Unfortunately, I was unable to attend the last Town of Ophir General Assembly meeting due to a two month sinus infection, but had really wanted to hear the latest updates. On the first go around, I was actually very supportive of the general proposal – which seemed to provide balance and a degree of autonomy to each of the municipalities under consideration.
It was clear then and perhaps even moreso now, the committee was trying it’s best to balance the varying interests at play. Currently, the only real players with respect to an existing infrastructure in the regional transit scene are the Town of Telluride and the Telluride Mountain Village. Ophir, Norwood, Sawpit, and the greater San Miguel County are lesser players to an extent, but all play a role in regional economy in terms of bed base and affordable housing. Such a role might increase dramatically in the future if housing costs escalate in Telluride / TMV and “regular” people are forced to live further away and work in the tourist / second home economic landscape of the east end.
I guess I’m still in the dark regarding the specifics of the updated plan, but on the surface and by most of the accounts in the newspapers, it seems at least the coupling of an initial funding mechanism into the equation has been introduced whereby it hadn’t been on the table in the first go around. Apparently, this is due to concerns by TMV second homeowners – who are able to vote at the municipal level in the TMV – that they would ultimately not be able to vote under the terms of regional transit authority.
Personally, I am adamantly opposed to counting my vote – as well as my fellow regional permanent residents – along side of second homeowners. While I have zero issue with the actual individuals who might be second homeowners, I have major problems with the notion of equating democratic rights with monetary investments (which happen to be dwellings). Perhaps I am simply unaware of the nuances of how the initial vote will be structured; however, if there is any sort of relational correspondence of the outcome of what might be deemed a “self-contained” vote in the TMV to that of vote outcomes in other entities (i.e. Ophir, Norwood, Sawpit, Telluride), then a substantial relationship exists and I will object. I was opposed to it way back when in the TMV and am similarly opposed at present. Moreover, a challenge to such an allowance may take on a different form, even though SMC attorney’s may have “vetted” this angle and given a green light.
Another big issue is that of the gondola – the 800 lb gorilla in the room – which has been left unaddressed this time around as well. My concern is there will ultimately be a “grand bargain” to transfer the financial obligation of operating this facility to entities other than the TMVOA – which is currently responsible for it’s funding until something like 2027. While it might ultimately be in the Town of Telluride’s best interest to horse trade on this item, why should smaller towns such as Ophir, Sawpit, Norwood, and the rest of San Miguel County have to subsidize the cost of running the gondola? The giant real estate mouse trap known as the Mountain Village was hatched as it’s own entity and ought to navigate the waters on it’s own with respect to major issues such as the gondola unless other entities are directly willing to entertain a deal. Unfortunately, the way things are looking now (or maybe it’s simply due to a lack of granular reporting from the newspapers), smaller municipalities will enter with an initial funding mechanism already initiated & could potentially be outvoted as to how such funding is applied. In the prior iteration of the transit authority proposal, Ophir would’ve been able to vote on specific funding issues and would only be bound by the results of the Ophir vote … which would’ve given us the ability to “pick and choose” which issues are important. However, this seems to have been axed in favor of an up front funding mechanism. Again, I’m lacking details and having difficulty finding anything online at this point.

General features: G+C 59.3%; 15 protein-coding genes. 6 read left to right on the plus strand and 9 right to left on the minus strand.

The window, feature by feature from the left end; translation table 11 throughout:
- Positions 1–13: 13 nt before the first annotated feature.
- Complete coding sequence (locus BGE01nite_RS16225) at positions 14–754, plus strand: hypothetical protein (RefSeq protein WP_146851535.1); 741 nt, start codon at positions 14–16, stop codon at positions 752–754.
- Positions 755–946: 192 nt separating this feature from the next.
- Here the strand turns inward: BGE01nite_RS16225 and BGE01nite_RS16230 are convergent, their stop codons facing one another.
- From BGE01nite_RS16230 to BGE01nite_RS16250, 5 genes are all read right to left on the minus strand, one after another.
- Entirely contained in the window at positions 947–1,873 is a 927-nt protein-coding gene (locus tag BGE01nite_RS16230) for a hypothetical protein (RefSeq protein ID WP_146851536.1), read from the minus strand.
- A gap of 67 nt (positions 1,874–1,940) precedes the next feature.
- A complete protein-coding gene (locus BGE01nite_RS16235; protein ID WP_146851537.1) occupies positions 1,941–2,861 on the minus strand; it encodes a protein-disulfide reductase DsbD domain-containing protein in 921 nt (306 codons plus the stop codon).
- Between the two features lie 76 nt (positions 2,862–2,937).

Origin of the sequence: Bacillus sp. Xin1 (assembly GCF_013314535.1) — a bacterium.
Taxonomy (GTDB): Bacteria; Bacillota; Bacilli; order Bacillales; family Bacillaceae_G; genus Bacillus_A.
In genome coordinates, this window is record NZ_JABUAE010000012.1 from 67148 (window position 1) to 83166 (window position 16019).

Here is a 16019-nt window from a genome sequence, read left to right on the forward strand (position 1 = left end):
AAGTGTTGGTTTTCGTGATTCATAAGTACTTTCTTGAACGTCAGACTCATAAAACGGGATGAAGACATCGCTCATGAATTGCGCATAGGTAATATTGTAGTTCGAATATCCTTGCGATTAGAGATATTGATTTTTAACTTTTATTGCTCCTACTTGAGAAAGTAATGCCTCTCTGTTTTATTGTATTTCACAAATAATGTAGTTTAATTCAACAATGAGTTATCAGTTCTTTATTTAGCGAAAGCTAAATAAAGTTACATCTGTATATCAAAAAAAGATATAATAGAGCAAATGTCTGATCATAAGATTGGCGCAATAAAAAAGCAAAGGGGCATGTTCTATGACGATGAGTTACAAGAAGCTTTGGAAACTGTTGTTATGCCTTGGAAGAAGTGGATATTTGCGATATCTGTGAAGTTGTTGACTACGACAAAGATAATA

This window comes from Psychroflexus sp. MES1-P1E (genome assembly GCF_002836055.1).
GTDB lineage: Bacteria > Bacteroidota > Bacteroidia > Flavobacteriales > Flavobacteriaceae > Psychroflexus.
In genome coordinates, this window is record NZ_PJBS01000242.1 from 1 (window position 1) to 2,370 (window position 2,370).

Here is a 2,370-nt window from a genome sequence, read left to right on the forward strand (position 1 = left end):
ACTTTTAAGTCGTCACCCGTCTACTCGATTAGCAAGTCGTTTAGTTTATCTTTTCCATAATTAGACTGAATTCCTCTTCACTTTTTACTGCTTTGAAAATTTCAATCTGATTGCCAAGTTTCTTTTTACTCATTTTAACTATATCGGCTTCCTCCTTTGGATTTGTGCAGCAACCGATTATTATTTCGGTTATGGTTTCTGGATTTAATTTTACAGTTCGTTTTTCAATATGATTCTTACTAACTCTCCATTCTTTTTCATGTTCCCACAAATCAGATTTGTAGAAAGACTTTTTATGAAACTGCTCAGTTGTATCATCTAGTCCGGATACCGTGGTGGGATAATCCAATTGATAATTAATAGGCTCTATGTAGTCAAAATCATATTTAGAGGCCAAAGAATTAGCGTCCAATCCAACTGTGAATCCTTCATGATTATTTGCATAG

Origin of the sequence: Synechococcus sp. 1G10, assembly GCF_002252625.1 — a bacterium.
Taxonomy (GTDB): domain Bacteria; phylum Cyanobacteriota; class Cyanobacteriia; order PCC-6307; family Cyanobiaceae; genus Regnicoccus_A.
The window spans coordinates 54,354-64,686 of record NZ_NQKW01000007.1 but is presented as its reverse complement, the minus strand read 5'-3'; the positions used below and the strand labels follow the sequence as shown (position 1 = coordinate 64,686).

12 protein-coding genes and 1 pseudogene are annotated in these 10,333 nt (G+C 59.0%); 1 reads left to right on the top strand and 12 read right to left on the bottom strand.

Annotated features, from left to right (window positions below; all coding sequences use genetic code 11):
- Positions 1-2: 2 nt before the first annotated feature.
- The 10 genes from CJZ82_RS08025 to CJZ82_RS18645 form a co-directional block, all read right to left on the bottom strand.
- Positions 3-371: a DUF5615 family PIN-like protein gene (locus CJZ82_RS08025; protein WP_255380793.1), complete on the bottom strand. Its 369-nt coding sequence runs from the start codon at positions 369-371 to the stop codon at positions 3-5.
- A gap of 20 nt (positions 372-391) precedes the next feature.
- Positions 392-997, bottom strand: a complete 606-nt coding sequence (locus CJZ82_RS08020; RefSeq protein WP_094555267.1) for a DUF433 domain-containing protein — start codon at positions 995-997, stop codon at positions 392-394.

My third big issue is that it appears the transit authority, by setting up an initial funding mechanism, will disperse the current operational costs of existing transit activity to a wider swath of individuals. Again, I might not have all the facts at this point, but why should an Ophir resident subsidize the Goose in Telluride? Or, more precisely, why should an Ophir property owner chip in the same amount to run the Goose as Telluride property owner? If there were some ration or quotient applied, I could live with it … I’ve ridden it before and will probably ride it again at some point.
It’s really a shame, since I’m ultimately in support of a transit authority. It’d sure be nice to take a bus into town vs. having to drive every time. Personal interests aside, it could help take cars of the road and provide people with greater opportunities in so far as living / working arrangements. It may also help local area governments to become more efficient and reduce redundancy. All good things aside, it seems the committee has a very difficult balancing act to juggle among many disjointed interests. Will this come to fruition? … I’m not sure